'The contention that the Commissioner was not justified in obtaining information in the absence of the parties must be upheld. The court is not entitled to act on information received in the absence of the parties, nor can it base its judgment on its own knowledge of the facts. The law on this subject is well settled Lord Langdale. M. R., observes in Harvey v. Shelton. (1844) 7 Beav., 455 = 49 ER 1141 .
'In every case in which matters are litigated, you must attend to the representation made on both sides, and you must not, in the administration of justice, in whatever forum, whether in the regularly constituted Courts or in arbitrations, whether before lawyers or merchants, permit one side to use means of influencing the conduct and the decision of the Judge, which means are not known to the other side.''
10. Even apart from the principles underlying Order 26, Rule 18, the said provision also is imperative in nature. The presence of the parties is considered imperative by the very provision contained in Order 26, Rule 18. C.P.C. The learned counsel for the revision petitioner contended before us that where the court has not by a specific order directed the parties to appear before the Commissioner any notice by the Commissioner himself to the defendant to appear before him in the property at the time of the investigation will not be sufficient We are unable to accept this extreme contention raised by the learned counsel for the revision petitioner A technical interpretation of Order 2ft. Rule 18, C.P.C. will no doubt support the position taken up by the learned counsel for the revision petition.
In a bench decision of the Andhra Pradesh High Court in Narayana Dossjee v. Board of Trustees T. T. Devasthanams, AIR 1959 Andh Pra 64, Subba Rao. C. J., as he then was, observed that a Commissioner appointed under Order 26, Rule 9, for investigation is in effect a projection of the Court appointed for a particular purpose who is also bound by the fundamental principles governing judicial procedure, Therefore, even though there was no direction by the court directing the parties to appear under Order 26, Rule 18, C.PC if notice is issued to the parties by the commissioner directing them to appear in connection with the investigation to be done that will be substantial compliance with the provision of Order 30, Rule 18 C.P.C. In the case before us there was no direction by the court. The commissioner also did notissue any notice in writing calling upon the defendant to appear before him in the property on the date on which he visited the same.
The learned Munsiff observed that the Commissioner stated that before inspecting the property he went to the defendant's house and on an enquiry he found that the defendant was not there. This does not satisfy the requirements of Order 26, Rule 18. Under Order 26, Rule 18, C.P.C there must be a direction by the court of which notice has to be given to the parties or at least the commissioner should issue notice to the parties calling upon them to appear on the property on the date he proposes to visit the property for investigation. A violation of Order 28, Rule 18, will not therefore justify the reception of the report us part of the evidence under Order 26. Rule 10, Sub-rule (2) C.P.C. It has to be mentioned that the non-observance of the provision contained in Order 20, Rule 10 will not make the report totally inadmissible in evidence it is open to the plaintiff in such cases if he wants to rely on the report to examine the Commissioner who prepared the same as a witness. In this connection it is necessary to quote again the observations of Subba Rao. C. J. in AIR 1958 Andh Pra 64. The learned Chief Justice observed.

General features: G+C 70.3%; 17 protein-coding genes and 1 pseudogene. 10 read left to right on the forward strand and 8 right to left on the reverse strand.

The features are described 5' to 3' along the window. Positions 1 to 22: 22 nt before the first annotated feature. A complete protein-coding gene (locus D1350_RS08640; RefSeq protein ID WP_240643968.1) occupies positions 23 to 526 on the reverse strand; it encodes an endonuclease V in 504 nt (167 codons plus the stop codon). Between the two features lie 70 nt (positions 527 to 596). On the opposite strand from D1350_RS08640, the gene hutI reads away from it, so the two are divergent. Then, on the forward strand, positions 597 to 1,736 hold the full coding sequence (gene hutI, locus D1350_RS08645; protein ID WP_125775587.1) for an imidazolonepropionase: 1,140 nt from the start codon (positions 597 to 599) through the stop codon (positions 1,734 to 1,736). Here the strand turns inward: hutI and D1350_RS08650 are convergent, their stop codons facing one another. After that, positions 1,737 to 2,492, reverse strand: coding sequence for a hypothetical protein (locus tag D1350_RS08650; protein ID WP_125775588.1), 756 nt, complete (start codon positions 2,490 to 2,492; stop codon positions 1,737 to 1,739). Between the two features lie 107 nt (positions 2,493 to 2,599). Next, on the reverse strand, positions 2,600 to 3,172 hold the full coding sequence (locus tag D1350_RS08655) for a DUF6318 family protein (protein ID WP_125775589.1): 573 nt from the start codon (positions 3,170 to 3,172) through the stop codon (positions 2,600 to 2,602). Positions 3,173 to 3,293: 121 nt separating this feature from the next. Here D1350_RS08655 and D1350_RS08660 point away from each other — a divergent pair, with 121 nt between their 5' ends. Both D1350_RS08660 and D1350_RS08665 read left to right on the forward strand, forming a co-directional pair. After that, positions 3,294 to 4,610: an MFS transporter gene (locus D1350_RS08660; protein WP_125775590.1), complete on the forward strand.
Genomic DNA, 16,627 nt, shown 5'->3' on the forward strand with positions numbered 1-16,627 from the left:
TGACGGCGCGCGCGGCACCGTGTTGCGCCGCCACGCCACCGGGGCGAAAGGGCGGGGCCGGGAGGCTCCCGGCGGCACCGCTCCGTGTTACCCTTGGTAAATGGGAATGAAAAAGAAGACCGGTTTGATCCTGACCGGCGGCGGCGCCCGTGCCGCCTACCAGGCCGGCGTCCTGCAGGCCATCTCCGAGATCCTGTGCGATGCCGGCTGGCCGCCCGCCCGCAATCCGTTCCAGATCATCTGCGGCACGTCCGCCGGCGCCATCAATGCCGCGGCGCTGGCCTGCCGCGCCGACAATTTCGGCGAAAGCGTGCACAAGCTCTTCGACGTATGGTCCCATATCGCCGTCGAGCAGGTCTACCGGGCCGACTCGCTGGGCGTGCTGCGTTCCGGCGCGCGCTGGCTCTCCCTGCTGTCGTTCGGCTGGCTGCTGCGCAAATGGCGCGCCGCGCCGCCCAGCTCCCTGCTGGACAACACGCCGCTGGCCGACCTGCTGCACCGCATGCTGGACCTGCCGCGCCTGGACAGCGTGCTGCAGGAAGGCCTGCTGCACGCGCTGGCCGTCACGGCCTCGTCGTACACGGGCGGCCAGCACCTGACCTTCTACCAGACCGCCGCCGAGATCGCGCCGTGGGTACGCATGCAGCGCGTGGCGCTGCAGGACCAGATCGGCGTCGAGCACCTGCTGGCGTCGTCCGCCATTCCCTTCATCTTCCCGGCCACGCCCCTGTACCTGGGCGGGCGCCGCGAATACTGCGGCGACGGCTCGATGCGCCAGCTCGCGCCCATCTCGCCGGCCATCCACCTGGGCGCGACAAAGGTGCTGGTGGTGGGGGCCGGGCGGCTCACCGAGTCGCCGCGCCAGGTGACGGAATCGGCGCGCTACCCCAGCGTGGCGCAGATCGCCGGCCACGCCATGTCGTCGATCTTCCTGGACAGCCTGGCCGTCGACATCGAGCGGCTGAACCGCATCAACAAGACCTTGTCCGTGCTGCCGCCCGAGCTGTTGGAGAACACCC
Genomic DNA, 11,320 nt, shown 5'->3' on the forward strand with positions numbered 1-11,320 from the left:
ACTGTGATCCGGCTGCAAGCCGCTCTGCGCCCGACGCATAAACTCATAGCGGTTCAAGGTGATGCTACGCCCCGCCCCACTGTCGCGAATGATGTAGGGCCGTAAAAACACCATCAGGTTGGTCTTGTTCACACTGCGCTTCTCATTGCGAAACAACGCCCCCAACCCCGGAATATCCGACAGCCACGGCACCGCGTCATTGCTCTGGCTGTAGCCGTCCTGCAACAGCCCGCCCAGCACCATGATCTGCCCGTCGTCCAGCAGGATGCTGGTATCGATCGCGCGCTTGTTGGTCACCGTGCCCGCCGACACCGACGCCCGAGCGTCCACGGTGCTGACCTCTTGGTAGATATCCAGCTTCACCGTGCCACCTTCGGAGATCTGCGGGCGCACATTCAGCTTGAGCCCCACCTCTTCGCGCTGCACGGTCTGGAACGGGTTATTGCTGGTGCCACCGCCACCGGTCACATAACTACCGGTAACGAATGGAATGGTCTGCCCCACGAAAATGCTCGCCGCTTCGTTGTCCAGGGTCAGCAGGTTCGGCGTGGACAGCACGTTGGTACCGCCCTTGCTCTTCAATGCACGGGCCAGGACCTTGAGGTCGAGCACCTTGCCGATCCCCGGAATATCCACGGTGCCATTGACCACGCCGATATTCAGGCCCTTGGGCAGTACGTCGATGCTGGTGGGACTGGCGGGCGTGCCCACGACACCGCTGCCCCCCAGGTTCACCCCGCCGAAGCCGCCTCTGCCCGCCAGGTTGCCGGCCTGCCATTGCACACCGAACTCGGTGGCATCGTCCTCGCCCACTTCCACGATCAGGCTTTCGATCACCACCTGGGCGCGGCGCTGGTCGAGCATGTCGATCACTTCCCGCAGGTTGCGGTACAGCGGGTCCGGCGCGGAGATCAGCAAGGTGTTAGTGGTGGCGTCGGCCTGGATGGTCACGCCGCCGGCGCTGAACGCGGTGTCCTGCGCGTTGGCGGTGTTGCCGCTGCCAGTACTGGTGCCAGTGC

'If he (the Commissioner) is an experienced man with knowledge of the nature of the lands and the field from different types of trees his estimate based on his experience would be acceptable evidence unless contradicted by more reliable expert or other evidence. But the information gathered by him behind the back of the parties is not evidents in the case. The fact that some of the conclusions of the Commissioner were based on no evidence or that he relied upon enquiries made by him behind the back of the parties, would not deprive the entire report of its evidentiary value. The Court may rely upon such part of the report which is not based upon such irrelevant material and also on other evidence to sustain the conclusions of the Commissioner.'
The report of the Commissioner may be relied on after examining the Commissioner not as report forming the basis of an investigation contemplated by Order 26, Rule 9, but as corroborating the evidence of inspection conducted by the Commissioner The view by the lower court therefore that the report can be treated as evidence in the suit under Order 26, Rule 10, Sub-rule (2), C.P.C. is not correct and has therefore to be set aside. In the result, we set aside the order of the court below and allow the revision petition subject to the observations made above. We make no order asto costs.